Russell Moore and IIIrd Tyme Out, one of bluegrass music’s most decorated bands, stopped by Mountain Stage in Charleston, W.Va., with guest host Kathy Mattea in February. “Their vocals are guaranteed to raise the hair on the back of your neck,” Mattea said while introducing the group.
Fresh off of dates in Prague, the five-man traditional bluegrass band quickly showed off its calling card, the once-in-a-generation bluegrass/country voice of Texas native Russell Moore. He put a Dust Bowl-level of hurt on a pair of prison songs, “Brown County Red,” and “Hard Rock Mountain Prison (‘Til I Die),” before delivering a nod of respect to country music’s first family with the Carters’ “Are You Tired of Me, My Darling?”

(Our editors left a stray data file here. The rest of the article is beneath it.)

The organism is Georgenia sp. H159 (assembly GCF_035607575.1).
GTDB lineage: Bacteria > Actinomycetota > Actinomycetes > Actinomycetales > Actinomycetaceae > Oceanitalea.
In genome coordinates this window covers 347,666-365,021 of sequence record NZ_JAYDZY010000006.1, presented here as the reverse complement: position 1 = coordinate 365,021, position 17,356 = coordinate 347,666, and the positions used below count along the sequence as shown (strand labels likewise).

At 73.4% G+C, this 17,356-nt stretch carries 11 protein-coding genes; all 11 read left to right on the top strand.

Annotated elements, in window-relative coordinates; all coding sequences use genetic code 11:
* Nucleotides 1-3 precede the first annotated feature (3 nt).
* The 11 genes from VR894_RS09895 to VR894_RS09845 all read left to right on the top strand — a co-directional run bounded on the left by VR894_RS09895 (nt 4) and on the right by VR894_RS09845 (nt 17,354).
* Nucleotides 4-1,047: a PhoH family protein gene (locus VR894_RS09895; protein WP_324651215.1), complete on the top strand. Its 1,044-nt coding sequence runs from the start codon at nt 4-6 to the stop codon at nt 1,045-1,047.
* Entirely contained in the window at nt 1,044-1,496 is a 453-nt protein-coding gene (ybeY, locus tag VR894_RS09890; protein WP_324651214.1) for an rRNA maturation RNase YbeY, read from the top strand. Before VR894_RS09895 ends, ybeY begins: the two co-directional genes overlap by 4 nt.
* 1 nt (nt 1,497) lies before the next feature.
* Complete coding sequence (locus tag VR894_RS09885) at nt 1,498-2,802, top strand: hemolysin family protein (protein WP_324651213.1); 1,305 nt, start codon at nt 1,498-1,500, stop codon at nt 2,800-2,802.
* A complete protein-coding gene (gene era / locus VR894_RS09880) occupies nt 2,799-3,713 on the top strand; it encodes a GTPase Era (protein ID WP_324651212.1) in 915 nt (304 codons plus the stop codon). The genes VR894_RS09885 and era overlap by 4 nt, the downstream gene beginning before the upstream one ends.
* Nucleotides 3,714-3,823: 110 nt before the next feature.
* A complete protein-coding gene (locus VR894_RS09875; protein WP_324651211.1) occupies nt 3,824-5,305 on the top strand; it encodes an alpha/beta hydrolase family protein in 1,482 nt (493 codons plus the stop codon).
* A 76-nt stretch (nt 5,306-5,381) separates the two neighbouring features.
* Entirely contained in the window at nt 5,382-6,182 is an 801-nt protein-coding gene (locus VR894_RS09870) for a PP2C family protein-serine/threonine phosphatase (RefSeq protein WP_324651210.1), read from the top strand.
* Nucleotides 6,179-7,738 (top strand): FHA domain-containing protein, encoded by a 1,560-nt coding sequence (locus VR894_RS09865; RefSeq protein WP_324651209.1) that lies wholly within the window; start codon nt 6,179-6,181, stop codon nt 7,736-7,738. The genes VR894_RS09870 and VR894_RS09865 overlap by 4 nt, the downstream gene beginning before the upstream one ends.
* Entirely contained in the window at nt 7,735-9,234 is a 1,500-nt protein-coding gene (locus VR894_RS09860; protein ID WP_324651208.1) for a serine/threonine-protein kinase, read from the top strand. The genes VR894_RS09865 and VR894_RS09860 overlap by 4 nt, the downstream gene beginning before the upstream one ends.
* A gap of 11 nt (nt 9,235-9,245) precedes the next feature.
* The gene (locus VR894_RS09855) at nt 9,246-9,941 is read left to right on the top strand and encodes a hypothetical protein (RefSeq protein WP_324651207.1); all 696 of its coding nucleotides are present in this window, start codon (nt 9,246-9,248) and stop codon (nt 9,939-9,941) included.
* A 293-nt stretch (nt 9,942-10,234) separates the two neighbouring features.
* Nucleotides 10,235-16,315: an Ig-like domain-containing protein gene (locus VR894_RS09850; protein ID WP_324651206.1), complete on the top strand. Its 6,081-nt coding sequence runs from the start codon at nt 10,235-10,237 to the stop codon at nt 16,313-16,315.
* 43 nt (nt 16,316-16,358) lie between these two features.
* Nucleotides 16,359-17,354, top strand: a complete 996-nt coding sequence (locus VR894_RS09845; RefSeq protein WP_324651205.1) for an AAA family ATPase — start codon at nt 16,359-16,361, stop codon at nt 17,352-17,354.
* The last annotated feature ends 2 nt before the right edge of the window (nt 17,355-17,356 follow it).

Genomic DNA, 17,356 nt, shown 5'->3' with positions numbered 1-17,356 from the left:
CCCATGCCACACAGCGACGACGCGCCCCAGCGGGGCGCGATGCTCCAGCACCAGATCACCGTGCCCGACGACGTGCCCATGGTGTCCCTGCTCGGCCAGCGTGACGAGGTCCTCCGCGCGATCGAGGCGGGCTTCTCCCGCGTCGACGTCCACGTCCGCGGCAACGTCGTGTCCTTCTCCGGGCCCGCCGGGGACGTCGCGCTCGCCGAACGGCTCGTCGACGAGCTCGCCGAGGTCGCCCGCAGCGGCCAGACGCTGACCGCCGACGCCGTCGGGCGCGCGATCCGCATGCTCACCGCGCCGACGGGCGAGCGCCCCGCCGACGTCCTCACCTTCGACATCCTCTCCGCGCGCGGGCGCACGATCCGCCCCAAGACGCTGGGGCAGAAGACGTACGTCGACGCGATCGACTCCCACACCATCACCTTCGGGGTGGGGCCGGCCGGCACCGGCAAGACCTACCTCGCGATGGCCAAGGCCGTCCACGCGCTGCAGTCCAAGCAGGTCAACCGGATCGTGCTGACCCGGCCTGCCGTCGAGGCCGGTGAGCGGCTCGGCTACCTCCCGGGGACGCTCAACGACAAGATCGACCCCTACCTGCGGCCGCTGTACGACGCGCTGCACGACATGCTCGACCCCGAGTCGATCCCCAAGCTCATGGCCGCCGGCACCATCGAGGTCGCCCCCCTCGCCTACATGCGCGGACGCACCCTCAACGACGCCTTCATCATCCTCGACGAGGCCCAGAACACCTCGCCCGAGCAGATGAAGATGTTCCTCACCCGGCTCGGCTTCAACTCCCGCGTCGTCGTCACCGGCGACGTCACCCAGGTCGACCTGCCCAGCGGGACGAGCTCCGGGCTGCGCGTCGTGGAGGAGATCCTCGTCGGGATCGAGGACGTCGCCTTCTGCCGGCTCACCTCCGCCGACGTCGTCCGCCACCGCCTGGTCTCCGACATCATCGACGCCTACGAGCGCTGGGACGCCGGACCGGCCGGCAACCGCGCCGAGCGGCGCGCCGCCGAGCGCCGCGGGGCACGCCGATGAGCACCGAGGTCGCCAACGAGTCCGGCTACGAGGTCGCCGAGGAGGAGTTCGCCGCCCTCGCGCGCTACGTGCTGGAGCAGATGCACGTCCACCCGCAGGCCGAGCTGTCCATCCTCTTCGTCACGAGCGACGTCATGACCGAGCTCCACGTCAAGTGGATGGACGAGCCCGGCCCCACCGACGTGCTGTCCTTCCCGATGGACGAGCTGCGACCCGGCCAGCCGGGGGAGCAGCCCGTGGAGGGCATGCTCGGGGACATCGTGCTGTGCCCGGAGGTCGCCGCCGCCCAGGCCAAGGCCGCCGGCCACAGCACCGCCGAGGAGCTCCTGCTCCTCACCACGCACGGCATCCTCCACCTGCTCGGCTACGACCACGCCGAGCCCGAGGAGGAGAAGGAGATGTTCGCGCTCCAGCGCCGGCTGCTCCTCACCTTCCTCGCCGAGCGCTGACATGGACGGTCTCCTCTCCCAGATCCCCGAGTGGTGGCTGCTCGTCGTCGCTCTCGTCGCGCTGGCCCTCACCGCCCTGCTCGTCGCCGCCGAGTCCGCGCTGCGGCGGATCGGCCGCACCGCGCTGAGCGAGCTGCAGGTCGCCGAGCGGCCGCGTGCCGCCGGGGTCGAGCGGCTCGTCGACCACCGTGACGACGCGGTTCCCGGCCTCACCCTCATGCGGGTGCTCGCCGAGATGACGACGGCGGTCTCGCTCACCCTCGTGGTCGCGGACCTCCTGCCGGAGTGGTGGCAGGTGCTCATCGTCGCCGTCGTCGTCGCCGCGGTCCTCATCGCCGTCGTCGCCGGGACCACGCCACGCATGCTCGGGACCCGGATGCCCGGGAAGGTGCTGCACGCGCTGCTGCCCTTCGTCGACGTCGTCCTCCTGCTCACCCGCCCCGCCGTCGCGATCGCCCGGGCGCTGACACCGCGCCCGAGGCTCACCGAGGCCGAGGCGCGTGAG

Moore, who just picked up his record 11th male vocalist of the year award from the Society for the Preservation of Bluegrass Music in early February, said it was an honor to be there and let folks “get an idea of what we do day in and day out.”
Showcasing polished quartet harmonies, the band gathered around one microphone for the gospel number “Little Black Train,” before a misty mountain hop to the isles with the Gary Scruggs ballad, “The Lowlands,” a home-plowed Celtic song replete with Moore’s ample vocals, a slow rolling banjo and a searing fiddle break from Nathan Aldridge.
After the foot-stomping “Sugarfoot Rag,” Moore and the band bore down on their signature ballad, the Carl Jackson-penned “Erase The Miles,” then “John and Mary.” With the crowd on its feet, Moore and the band loaded up the sing-a-long West Virginia anthem, “Take Me Home, Country Roads.” Moore’s soul-filled, seamless and soaring range elevated “Country Roads” back to the mountaintop of its full glory. Leaving the crowd members, just as Mattea foretold, with raised hair on the back of their necks.